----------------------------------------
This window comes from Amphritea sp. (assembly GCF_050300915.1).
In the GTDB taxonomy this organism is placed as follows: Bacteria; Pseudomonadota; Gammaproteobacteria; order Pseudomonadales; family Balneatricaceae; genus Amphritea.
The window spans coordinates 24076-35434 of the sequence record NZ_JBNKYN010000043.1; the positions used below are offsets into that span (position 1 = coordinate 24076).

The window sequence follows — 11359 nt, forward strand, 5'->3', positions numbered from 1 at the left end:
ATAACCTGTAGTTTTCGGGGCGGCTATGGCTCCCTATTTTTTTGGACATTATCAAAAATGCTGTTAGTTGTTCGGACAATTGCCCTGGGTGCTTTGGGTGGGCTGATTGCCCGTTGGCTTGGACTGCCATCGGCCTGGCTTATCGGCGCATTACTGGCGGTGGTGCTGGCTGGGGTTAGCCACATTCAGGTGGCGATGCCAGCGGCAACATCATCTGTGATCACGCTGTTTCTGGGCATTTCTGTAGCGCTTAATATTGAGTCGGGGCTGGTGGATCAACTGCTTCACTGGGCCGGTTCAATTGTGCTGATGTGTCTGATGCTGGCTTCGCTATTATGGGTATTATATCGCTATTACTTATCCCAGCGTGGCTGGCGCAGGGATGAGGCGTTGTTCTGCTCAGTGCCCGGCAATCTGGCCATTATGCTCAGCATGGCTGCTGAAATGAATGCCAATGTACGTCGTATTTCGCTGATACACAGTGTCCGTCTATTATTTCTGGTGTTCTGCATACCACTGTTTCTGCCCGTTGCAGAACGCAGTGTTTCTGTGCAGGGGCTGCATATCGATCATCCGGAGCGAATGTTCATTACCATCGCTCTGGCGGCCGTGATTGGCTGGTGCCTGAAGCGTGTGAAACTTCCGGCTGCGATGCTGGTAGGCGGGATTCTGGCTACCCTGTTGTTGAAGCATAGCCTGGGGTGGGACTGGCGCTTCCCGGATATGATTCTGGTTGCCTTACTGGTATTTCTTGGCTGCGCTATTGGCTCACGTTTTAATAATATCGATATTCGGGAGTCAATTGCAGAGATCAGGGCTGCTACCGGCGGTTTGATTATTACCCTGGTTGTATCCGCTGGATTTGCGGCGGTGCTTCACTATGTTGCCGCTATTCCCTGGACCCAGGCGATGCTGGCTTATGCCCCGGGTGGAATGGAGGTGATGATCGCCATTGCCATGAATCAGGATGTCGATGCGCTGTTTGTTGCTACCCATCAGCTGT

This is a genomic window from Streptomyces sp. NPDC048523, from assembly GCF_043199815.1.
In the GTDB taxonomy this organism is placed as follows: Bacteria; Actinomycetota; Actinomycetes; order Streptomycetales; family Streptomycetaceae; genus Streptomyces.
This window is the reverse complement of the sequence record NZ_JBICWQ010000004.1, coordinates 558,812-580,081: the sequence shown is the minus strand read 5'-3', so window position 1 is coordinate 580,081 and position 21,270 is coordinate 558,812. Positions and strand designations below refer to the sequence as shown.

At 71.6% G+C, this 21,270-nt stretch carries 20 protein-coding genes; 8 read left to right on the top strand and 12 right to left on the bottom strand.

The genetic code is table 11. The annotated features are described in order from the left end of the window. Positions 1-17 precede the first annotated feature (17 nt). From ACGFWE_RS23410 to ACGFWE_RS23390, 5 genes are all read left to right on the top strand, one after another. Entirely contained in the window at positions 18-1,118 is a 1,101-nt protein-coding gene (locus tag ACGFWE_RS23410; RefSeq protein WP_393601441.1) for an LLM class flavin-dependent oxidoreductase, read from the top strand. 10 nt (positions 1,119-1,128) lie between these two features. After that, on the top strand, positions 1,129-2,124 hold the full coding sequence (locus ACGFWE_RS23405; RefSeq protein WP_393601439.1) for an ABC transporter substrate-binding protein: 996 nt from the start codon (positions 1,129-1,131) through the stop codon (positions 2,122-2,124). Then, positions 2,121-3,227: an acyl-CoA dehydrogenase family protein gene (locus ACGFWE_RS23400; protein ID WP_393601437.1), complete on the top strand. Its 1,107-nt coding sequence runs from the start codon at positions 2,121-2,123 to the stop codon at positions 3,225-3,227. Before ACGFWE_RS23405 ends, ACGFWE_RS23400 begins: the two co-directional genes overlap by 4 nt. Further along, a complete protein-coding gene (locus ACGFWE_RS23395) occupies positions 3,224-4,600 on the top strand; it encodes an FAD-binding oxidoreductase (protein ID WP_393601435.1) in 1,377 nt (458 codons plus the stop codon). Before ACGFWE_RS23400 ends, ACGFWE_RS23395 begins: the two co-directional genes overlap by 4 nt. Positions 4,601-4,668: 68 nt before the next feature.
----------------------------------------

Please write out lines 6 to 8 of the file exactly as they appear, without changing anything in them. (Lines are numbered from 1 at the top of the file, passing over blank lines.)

This is a genomic window from Streptomyces sp. NPDC048523, from assembly GCF_043199815.1.
In the GTDB taxonomy this organism is placed as follows: Bacteria; Actinomycetota; Actinomycetes; order Streptomycetales; family Streptomycetaceae; genus Streptomyces.
This window is the reverse complement of the sequence record NZ_JBICWQ010000004.1, coordinates 558,812-580,081: the sequence shown is the minus strand read 5'-3', so window position 1 is coordinate 580,081 and position 21,270 is coordinate 558,812. Positions and strand designations below refer to the sequence as shown.